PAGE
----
"People always underestimate how long it takes companies to get to scale," said Herjavec, who projected $5 million in sales in the first year.

But fortunes would soon turn for The Herjavec Group. Over the past five years, he said his company has gone from $6.2 million to more than $150 million in sales.

The Herjavec Group employs 275 people and is No. 152 on the CRN SP 500.

That hypergrowth has been challenging both from a discipline and cash-flow perspective, Herjavec said.

The Herjavec Group invests nearly all of its profits back into the business, meaning that, counterintuitively, its cash positions are actually strongest after a bad quarter.

For that reason, Herjavec said it can take his company nearly 18 months to recover from a bad quarter.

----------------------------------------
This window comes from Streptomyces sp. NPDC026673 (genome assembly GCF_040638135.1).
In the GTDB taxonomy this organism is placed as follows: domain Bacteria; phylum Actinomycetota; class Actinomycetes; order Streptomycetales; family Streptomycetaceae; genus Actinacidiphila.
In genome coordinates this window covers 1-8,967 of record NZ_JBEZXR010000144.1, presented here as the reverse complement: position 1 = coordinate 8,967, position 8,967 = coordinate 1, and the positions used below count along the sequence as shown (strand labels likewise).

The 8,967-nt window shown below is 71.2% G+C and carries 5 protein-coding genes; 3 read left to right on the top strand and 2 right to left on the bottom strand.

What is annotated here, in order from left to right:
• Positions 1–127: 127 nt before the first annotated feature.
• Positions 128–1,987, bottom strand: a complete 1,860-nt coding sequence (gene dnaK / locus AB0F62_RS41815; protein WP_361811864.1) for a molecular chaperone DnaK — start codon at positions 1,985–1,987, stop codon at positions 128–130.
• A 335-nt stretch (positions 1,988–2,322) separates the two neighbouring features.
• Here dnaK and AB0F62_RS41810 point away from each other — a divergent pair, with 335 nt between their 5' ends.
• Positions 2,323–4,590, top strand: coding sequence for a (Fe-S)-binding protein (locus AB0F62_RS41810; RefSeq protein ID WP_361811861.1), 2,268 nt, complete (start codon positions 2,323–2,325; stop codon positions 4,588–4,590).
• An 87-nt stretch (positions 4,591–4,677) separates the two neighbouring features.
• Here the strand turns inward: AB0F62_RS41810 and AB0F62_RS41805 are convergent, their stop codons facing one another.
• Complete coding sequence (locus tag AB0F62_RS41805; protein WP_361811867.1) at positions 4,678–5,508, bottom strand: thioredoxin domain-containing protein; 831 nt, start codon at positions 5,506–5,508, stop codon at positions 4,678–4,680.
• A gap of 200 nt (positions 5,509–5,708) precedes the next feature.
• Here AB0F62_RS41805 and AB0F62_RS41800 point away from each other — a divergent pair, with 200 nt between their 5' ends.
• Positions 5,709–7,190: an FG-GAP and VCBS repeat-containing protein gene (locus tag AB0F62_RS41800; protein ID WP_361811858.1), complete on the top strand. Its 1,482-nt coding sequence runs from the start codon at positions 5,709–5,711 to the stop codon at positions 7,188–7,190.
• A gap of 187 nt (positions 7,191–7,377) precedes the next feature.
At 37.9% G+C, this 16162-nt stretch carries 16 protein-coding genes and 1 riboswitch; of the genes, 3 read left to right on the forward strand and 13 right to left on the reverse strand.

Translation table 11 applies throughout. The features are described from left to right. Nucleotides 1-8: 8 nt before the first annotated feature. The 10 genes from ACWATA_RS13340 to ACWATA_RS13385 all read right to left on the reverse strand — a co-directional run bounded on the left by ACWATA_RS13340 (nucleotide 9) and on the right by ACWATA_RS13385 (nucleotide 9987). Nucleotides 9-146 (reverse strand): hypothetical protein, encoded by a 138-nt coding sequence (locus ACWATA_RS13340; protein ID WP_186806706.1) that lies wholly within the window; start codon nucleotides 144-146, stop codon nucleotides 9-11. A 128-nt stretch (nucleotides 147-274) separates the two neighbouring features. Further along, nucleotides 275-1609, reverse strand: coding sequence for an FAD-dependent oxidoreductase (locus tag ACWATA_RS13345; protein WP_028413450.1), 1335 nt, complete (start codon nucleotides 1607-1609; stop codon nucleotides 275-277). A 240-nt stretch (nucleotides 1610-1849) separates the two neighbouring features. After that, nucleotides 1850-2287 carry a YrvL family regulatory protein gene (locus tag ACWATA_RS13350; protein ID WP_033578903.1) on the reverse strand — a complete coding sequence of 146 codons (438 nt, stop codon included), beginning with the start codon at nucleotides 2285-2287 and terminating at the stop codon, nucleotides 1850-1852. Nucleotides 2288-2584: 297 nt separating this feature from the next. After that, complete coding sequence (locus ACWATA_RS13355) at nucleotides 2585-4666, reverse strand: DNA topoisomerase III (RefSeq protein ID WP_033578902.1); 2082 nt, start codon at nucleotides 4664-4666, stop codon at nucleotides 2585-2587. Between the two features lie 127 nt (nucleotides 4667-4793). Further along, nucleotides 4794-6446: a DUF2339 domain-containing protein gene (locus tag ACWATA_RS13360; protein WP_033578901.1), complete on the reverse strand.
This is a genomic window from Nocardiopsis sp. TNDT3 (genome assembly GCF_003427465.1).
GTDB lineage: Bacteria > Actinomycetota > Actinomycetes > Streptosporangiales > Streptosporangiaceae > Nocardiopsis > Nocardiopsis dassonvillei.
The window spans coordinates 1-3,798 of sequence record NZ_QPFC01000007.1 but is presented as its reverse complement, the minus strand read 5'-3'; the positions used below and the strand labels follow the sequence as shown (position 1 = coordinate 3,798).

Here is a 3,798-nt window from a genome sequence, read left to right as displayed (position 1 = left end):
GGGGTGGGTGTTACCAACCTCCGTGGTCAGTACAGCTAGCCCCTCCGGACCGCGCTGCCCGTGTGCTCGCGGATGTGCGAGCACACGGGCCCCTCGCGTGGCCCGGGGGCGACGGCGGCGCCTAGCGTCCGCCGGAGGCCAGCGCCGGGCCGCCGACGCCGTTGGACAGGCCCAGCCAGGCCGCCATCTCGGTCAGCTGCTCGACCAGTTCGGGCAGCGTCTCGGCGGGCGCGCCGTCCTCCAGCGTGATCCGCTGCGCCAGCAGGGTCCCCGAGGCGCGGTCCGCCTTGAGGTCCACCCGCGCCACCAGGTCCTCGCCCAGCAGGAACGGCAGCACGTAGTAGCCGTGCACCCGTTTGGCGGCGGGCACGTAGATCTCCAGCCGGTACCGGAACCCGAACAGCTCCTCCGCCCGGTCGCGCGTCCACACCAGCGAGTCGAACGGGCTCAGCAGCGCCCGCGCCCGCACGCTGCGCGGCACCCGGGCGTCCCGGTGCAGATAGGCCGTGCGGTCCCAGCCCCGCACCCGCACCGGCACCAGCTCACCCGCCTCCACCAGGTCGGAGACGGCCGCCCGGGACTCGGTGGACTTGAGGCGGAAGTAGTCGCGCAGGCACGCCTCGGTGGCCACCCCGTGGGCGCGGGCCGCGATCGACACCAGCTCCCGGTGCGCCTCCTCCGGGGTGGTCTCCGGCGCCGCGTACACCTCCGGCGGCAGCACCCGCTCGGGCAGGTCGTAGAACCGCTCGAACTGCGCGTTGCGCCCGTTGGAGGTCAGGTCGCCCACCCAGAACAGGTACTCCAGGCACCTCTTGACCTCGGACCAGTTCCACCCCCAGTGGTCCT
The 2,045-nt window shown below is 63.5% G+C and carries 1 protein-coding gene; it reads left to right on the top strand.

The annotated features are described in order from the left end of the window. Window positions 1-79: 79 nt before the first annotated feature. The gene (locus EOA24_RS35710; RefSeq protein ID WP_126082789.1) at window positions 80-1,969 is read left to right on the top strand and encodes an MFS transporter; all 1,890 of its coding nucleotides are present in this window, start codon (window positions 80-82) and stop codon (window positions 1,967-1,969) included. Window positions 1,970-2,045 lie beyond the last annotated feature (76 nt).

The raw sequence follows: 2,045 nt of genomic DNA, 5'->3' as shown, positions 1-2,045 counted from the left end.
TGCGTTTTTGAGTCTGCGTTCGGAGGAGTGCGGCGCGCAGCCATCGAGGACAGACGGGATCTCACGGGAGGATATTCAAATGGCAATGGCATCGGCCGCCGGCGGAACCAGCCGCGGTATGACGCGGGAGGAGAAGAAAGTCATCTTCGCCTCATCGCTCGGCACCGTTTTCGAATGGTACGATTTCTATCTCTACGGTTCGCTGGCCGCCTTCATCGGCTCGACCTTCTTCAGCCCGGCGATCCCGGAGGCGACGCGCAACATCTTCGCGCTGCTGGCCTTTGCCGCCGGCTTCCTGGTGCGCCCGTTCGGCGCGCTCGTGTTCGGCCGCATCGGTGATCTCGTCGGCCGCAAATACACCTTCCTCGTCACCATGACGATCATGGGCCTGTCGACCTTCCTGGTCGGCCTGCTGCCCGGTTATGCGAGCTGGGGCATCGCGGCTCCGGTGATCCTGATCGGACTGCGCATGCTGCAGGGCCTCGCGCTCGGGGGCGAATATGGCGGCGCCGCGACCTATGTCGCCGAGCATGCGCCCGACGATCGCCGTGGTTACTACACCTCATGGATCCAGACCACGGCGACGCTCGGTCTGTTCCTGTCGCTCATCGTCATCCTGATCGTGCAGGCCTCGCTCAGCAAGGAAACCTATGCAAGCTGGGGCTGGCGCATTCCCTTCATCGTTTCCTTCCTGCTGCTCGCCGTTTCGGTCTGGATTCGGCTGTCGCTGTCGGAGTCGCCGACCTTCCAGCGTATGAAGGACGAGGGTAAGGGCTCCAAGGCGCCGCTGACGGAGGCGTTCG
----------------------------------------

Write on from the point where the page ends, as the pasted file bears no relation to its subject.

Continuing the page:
"If we don't hit our targets, we're pissed off," he said.

But not all of Herjavec's employees share the same sense of urgency. As the company has grown, Herjavec said some of his salespeople have become less concerned about missing sales targets.

In order to keep up with the industry, he said he must grow his product sales by at least 10 percent annually, and managed security services by at least 30 percent each year.

Not all of The Herjavec Group's growth has been organic. Herjavec said some of it has been fueled by the acquisition of eight VARs all doing at least $2 million in annual business.

Many small businesses erroneously see risk as tantamount to jumping off a cliff, Herjavec said, while, in reality, a thorough investigation can lessen the downside.